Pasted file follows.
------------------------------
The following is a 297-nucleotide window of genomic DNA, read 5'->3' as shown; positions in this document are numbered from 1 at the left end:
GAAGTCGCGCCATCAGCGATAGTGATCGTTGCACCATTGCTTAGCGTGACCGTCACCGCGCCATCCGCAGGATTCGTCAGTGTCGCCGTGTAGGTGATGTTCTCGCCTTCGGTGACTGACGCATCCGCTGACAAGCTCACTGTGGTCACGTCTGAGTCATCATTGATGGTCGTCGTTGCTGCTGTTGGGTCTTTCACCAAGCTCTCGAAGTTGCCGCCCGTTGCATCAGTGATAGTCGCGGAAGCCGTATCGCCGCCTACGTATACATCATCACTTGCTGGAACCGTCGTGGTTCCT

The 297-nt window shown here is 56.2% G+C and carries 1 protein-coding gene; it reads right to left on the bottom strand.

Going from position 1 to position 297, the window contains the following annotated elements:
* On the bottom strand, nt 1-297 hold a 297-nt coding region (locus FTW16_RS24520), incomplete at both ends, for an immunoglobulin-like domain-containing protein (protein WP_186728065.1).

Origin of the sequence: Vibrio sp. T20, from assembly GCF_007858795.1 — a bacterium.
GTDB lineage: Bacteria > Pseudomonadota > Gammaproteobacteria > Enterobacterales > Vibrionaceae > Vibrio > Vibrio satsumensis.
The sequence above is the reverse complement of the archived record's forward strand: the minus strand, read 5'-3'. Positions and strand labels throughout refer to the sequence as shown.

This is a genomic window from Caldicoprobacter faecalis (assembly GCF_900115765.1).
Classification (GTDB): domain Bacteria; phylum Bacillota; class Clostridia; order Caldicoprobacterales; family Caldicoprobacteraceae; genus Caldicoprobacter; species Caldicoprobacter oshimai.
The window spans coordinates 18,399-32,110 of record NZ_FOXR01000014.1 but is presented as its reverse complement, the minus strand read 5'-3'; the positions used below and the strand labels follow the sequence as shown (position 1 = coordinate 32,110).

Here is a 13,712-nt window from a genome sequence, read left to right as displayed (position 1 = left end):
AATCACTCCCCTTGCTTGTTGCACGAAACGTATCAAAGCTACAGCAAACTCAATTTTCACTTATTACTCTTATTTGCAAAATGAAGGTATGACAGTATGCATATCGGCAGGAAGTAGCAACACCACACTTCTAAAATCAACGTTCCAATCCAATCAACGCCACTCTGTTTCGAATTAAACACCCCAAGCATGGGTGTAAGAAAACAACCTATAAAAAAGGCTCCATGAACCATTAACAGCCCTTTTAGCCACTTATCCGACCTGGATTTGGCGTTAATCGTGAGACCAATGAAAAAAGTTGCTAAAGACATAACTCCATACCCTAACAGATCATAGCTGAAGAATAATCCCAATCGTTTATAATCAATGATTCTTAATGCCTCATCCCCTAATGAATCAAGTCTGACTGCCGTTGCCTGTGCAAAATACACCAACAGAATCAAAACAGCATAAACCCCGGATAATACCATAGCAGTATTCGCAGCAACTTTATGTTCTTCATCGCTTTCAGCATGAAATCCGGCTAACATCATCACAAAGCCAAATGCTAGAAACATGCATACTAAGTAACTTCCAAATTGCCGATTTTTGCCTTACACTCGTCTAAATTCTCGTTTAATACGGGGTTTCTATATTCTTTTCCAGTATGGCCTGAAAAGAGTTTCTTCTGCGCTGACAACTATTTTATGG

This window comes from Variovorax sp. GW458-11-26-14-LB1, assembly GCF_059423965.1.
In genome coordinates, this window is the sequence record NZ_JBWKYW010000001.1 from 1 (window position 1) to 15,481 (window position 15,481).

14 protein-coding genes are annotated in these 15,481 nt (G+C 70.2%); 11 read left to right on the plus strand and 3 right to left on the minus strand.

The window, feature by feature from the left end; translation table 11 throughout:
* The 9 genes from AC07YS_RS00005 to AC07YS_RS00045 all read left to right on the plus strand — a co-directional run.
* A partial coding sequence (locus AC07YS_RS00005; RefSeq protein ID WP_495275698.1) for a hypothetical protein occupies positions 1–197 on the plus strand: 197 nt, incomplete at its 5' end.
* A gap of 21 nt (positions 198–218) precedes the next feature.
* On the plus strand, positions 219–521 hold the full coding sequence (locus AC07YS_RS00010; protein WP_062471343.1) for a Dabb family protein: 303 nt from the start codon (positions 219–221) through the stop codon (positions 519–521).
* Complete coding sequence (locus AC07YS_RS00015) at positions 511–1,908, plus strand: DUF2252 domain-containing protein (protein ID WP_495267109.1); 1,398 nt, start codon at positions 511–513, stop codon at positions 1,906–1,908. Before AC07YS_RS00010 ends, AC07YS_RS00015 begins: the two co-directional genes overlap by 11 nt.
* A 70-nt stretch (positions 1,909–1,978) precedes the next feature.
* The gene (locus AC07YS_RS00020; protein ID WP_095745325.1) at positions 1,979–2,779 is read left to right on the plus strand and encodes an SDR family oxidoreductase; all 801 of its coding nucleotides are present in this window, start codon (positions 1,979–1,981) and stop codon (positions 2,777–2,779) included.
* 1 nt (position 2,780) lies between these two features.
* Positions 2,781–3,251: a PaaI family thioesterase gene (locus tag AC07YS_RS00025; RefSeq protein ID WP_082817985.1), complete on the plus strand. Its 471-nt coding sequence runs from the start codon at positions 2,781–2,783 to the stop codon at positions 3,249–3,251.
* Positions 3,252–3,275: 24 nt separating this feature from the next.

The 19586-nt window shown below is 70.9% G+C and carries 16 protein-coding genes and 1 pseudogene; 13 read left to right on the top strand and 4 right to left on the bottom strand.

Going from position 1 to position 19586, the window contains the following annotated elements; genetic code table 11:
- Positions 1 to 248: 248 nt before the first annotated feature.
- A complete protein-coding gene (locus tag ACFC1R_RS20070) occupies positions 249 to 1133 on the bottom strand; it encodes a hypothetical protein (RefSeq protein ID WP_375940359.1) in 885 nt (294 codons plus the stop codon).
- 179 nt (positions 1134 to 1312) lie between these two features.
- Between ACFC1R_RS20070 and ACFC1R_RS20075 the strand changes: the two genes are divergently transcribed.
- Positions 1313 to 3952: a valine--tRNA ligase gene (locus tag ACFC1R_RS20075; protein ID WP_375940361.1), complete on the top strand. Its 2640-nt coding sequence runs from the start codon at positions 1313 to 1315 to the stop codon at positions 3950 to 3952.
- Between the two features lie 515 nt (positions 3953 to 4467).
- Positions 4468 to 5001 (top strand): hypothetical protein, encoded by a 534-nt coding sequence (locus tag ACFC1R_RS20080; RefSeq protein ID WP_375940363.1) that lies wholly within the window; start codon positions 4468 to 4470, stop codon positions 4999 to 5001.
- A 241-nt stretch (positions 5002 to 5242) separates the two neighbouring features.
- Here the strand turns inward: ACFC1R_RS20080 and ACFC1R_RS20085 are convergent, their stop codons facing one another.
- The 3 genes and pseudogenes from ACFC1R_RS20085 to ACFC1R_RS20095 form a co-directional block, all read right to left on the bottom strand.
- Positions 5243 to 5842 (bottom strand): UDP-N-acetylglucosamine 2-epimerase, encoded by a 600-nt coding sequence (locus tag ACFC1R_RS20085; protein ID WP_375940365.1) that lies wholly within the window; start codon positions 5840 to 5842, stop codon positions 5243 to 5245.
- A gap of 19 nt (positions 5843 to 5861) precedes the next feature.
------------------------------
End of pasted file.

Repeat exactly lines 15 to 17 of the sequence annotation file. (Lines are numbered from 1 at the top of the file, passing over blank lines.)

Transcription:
In genome coordinates, this window is the sequence record NZ_JBWKYW010000001.1 from 1 (window position 1) to 15,481 (window position 15,481).

14 protein-coding genes are annotated in these 15,481 nt (G+C 70.2%); 11 read left to right on the plus strand and 3 right to left on the minus strand.

The window, feature by feature from the left end; translation table 11 throughout: